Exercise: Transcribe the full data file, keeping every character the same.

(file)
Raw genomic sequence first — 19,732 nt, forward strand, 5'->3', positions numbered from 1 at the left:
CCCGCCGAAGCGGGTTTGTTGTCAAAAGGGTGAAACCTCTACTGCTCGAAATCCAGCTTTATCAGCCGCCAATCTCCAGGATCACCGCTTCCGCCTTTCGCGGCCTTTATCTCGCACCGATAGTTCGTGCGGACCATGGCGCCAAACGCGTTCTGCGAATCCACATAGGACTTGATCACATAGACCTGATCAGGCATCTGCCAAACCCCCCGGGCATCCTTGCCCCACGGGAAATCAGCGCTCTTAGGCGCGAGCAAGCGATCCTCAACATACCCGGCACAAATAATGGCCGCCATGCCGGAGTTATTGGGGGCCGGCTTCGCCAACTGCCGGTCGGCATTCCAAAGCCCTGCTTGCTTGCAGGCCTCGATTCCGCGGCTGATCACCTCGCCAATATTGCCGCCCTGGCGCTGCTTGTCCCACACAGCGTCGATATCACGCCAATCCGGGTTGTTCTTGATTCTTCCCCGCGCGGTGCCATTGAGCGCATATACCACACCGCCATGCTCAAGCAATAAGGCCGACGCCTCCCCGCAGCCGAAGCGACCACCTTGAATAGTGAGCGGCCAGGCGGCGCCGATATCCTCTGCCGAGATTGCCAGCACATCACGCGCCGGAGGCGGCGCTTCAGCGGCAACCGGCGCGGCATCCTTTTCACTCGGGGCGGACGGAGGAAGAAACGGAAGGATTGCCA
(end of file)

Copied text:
Raw genomic sequence first — 19,732 nt, forward strand, 5'->3', positions numbered from 1 at the left:
CCCGCCGAAGCGGGTTTGTTGTCAAAAGGGTGAAACCTCTACTGCTCGAAATCCAGCTTTATCAGCCGCCAATCTCCAGGATCACCGCTTCCGCCTTTCGCGGCCTTTATCTCGCACCGATAGTTCGTGCGGACCATGGCGCCAAACGCGTTCTGCGAATCCACATAGGACTTGATCACATAGACCTGATCAGGCATCTGCCAAACCCCCCGGGCATCCTTGCCCCACGGGAAATCAGCGCTCTTAGGCGCGAGCAAGCGATCCTCAACATACCCGGCACAAATAATGGCCGCCATGCCGGAGTTATTGGGGGCCGGCTTCGCCAACTGCCGGTCGGCATTCCAAAGCCCTGCTTGCTTGCAGGCCTCGATTCCGCGGCTGATCACCTCGCCAATATTGCCGCCCTGGCGCTGCTTGTCCCACACAGCGTCGATATCACGCCAATCCGGGTTGTTCTTGATTCTTCCCCGCGCGGTGCCATTGAGCGCATATACCACACCGCCATGCTCAAGCAATAAGGCCGACGCCTCCCCGCAGCCGAAGCGACCACCTTGAATAGTGAGCGGCCAGGCGGCGCCGATATCCTCTGCCGAGATTGCCAGCACATCACGCGCCGGAGGCGGCGCTTCAGCGGCAACCGGCGCGGCATCCTTTTCACTCGGGGCGGACGGAGGAAGAAACGGAAGGATTGCCA